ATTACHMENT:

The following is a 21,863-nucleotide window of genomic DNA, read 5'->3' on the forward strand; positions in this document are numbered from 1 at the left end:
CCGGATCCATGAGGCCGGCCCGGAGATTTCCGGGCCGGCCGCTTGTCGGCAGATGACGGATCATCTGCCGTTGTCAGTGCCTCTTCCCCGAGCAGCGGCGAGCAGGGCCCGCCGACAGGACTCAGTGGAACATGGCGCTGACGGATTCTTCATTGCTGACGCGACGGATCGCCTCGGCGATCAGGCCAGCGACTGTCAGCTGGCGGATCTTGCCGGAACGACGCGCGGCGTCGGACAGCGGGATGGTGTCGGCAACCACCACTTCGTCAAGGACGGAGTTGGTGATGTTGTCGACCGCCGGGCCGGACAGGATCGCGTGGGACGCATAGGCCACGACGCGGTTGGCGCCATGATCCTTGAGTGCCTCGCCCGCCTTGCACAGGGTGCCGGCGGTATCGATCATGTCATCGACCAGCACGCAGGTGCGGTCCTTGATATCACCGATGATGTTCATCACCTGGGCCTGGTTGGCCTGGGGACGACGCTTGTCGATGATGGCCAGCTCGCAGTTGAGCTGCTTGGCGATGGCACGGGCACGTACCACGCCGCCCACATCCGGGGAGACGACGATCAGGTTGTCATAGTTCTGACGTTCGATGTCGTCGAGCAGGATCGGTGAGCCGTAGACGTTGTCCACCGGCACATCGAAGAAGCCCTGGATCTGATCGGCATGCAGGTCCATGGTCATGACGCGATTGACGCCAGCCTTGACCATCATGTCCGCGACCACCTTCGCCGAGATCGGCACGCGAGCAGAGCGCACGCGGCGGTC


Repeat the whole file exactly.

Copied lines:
The following is a 21,863-nucleotide window of genomic DNA, read 5'->3' on the forward strand; positions in this document are numbered from 1 at the left end:
CCGGATCCATGAGGCCGGCCCGGAGATTTCCGGGCCGGCCGCTTGTCGGCAGATGACGGATCATCTGCCGTTGTCAGTGCCTCTTCCCCGAGCAGCGGCGAGCAGGGCCCGCCGACAGGACTCAGTGGAACATGGCGCTGACGGATTCTTCATTGCTGACGCGACGGATCGCCTCGGCGATCAGGCCAGCGACTGTCAGCTGGCGGATCTTGCCGGAACGACGCGCGGCGTCGGACAGCGGGATGGTGTCGGCAACCACCACTTCGTCAAGGACGGAGTTGGTGATGTTGTCGACCGCCGGGCCGGACAGGATCGCGTGGGACGCATAGGCCACGACGCGGTTGGCGCCATGATCCTTGAGTGCCTCGCCCGCCTTGCACAGGGTGCCGGCGGTATCGATCATGTCATCGACCAGCACGCAGGTGCGGTCCTTGATATCACCGATGATGTTCATCACCTGGGCCTGGTTGGCCTGGGGACGACGCTTGTCGATGATGGCCAGCTCGCAGTTGAGCTGCTTGGCGATGGCACGGGCACGTACCACGCCGCCCACATCCGGGGAGACGACGATCAGGTTGTCATAGTTCTGACGTTCGATGTCGTCGAGCAGGATCGGTGAGCCGTAGACGTTGTCCACCGGCACATCGAAGAAGCCCTGGATCTGATCGGCATGCAGGTCCATGGTCATGACGCGATTGACGCCAGCCTTGACCATCATGTCCGCGACCACCTTCGCCGAGATCGGCACGCGAGCAGAGCGCACGCGGCGGTC